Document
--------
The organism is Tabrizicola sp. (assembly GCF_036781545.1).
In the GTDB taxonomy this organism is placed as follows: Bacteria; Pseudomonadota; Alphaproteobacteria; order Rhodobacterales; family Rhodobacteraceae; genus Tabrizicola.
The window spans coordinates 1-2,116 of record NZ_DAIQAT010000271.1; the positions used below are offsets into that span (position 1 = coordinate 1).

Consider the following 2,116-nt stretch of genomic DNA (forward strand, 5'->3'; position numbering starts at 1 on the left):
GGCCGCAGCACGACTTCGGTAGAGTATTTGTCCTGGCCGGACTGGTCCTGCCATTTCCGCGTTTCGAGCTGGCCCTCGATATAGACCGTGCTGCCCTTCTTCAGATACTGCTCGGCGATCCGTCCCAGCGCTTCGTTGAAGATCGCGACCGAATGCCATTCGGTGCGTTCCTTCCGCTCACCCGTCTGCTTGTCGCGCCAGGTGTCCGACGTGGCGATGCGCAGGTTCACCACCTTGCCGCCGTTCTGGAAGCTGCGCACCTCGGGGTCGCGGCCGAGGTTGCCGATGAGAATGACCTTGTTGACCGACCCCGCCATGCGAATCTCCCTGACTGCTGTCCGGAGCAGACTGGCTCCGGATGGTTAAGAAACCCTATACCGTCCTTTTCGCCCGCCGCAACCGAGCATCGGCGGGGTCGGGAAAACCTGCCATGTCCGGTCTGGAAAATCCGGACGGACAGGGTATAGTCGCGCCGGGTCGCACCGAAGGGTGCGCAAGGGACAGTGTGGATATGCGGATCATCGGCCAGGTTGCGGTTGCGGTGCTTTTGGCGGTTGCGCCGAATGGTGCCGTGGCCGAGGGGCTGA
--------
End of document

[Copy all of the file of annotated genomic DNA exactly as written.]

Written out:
The organism is Tabrizicola sp. (assembly GCF_036781545.1).
In the GTDB taxonomy this organism is placed as follows: Bacteria; Pseudomonadota; Alphaproteobacteria; order Rhodobacterales; family Rhodobacteraceae; genus Tabrizicola.
The window spans coordinates 1-2,116 of record NZ_DAIQAT010000271.1; the positions used below are offsets into that span (position 1 = coordinate 1).

Consider the following 2,116-nt stretch of genomic DNA (forward strand, 5'->3'; position numbering starts at 1 on the left):
GGCCGCAGCACGACTTCGGTAGAGTATTTGTCCTGGCCGGACTGGTCCTGCCATTTCCGCGTTTCGAGCTGGCCCTCGATATAGACCGTGCTGCCCTTCTTCAGATACTGCTCGGCGATCCGTCCCAGCGCTTCGTTGAAGATCGCGACCGAATGCCATTCGGTGCGTTCCTTCCGCTCACCCGTCTGCTTGTCGCGCCAGGTGTCCGACGTGGCGATGCGCAGGTTCACCACCTTGCCGCCGTTCTGGAAGCTGCGCACCTCGGGGTCGCGGCCGAGGTTGCCGATGAGAATGACCTTGTTGACCGACCCCGCCATGCGAATCTCCCTGACTGCTGTCCGGAGCAGACTGGCTCCGGATGGTTAAGAAACCCTATACCGTCCTTTTCGCCCGCCGCAACCGAGCATCGGCGGGGTCGGGAAAACCTGCCATGTCCGGTCTGGAAAATCCGGACGGACAGGGTATAGTCGCGCCGGGTCGCACCGAAGGGTGCGCAAGGGACAGTGTGGATATGCGGATCATCGGCCAGGTTGCGGTTGCGGTGCTTTTGGCGGTTGCGCCGAATGGTGCCGTGGCCGAGGGGCTGA